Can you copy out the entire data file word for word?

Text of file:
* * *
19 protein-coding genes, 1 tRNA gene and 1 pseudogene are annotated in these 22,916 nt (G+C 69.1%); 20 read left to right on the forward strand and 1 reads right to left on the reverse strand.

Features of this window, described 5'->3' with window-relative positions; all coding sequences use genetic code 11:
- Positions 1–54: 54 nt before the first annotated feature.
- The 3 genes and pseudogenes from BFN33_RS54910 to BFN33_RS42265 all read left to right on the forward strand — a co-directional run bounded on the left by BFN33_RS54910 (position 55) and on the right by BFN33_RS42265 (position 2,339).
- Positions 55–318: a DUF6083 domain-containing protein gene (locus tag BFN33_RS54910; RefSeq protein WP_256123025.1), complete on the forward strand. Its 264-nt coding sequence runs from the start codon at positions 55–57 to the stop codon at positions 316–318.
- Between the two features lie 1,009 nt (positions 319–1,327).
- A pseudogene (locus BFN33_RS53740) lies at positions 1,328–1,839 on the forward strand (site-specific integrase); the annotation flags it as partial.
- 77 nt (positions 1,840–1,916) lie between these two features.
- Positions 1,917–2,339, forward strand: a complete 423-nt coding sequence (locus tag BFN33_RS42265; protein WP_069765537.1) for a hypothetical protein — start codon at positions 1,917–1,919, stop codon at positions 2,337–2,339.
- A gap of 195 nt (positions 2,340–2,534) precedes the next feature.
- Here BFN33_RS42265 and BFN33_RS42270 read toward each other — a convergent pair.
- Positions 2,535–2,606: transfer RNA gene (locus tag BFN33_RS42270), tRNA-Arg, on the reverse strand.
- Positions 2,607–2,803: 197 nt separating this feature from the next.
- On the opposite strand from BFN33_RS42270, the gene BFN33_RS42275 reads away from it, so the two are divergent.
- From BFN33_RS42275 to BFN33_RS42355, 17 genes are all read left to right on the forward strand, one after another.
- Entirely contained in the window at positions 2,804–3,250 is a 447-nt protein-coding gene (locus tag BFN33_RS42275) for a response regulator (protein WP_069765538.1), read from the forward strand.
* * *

19 protein-coding genes, 1 tRNA gene and 1 pseudogene are annotated in these 22,916 nt (G+C 69.1%); 20 read left to right on the forward strand and 1 reads right to left on the reverse strand.

Features of this window, described 5'->3' with window-relative positions; all coding sequences use genetic code 11:
- Positions 1–54: 54 nt before the first annotated feature.
- The 3 genes and pseudogenes from BFN33_RS54910 to BFN33_RS42265 all read left to right on the forward strand — a co-directional run bounded on the left by BFN33_RS54910 (position 55) and on the right by BFN33_RS42265 (position 2,339).
- Positions 55–318: a DUF6083 domain-containing protein gene (locus tag BFN33_RS54910; RefSeq protein WP_256123025.1), complete on the forward strand. Its 264-nt coding sequence runs from the start codon at positions 55–57 to the stop codon at positions 316–318.
- Between the two features lie 1,009 nt (positions 319–1,327).
- A pseudogene (locus BFN33_RS53740) lies at positions 1,328–1,839 on the forward strand (site-specific integrase); the annotation flags it as partial.
- 77 nt (positions 1,840–1,916) lie between these two features.
- Positions 1,917–2,339, forward strand: a complete 423-nt coding sequence (locus tag BFN33_RS42265; protein WP_069765537.1) for a hypothetical protein — start codon at positions 1,917–1,919, stop codon at positions 2,337–2,339.
- A gap of 195 nt (positions 2,340–2,534) precedes the next feature.
- Here BFN33_RS42265 and BFN33_RS42270 read toward each other — a convergent pair.
- Positions 2,535–2,606: transfer RNA gene (locus tag BFN33_RS42270), tRNA-Arg, on the reverse strand.
- Positions 2,607–2,803: 197 nt separating this feature from the next.
- On the opposite strand from BFN33_RS42270, the gene BFN33_RS42275 reads away from it, so the two are divergent.
- From BFN33_RS42275 to BFN33_RS42355, 17 genes are all read left to right on the forward strand, one after another.
- Entirely contained in the window at positions 2,804–3,250 is a 447-nt protein-coding gene (locus tag BFN33_RS42275) for a response regulator (protein WP_069765538.1), read from the forward strand.